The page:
Liasis olivaceus, commonly called the olive python, is a python species found in Australia. With adults reaching over 4 m in length, this is Australia’s second-largest snake species. Its high mid bodydorsal scale count, 61-72, makes the skin look smoother than that of other pythons. The number of ventral scales is 355-377. The colour/pattern is a uniform chocolate brown to olive green, while the belly is usually a cream colour. Unfortunately, this species is occasionally confused with the venomous king brown snake, Pseudechis australis, and killed as a consequence.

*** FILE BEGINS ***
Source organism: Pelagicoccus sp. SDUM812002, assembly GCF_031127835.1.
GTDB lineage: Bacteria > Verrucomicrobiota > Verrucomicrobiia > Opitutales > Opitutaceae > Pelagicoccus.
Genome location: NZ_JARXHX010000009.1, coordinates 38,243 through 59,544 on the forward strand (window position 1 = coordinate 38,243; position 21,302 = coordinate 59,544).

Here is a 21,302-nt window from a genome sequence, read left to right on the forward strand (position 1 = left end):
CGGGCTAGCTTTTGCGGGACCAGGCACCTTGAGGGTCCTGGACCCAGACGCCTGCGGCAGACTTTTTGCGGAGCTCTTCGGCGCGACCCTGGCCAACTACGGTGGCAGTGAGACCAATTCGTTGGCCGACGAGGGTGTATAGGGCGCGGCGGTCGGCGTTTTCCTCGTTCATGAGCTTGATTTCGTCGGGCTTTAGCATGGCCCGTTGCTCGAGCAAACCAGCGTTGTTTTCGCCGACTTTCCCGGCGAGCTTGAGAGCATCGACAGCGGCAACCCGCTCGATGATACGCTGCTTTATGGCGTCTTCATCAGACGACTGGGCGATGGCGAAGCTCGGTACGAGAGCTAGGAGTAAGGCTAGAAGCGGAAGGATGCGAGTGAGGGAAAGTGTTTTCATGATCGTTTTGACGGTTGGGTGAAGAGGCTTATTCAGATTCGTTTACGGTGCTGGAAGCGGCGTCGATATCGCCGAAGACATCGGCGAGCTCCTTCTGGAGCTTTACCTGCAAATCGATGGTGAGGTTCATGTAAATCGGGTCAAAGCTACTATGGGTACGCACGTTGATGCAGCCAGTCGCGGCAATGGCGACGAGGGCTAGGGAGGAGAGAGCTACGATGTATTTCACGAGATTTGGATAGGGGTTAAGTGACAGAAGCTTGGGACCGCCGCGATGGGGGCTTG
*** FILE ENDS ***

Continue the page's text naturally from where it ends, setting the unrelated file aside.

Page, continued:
This snake is found in Northern localities throughout Australia in Western Australia, Northern Territory and Queensland. The type locality given is “North Australia; Port Essington” (Northern Territory, Australia). It occurs in rocky areas, gorges and especially rocky areas near sources of water. Typically, shelter is sought in caves and rock crevices, but individuals have also been found in hollow logs and in burrows under rocks.
Mating activity starts in May and continue through until mid-July. When successful, this is followed by a gestation period of 81–85 days, after which theoviparous females lay 12-40 eggs in late spring. The average clutch size is around 19 eggs. The hatchlings emerge after an incubation period of about 70 days, each measuring about 35 cm in length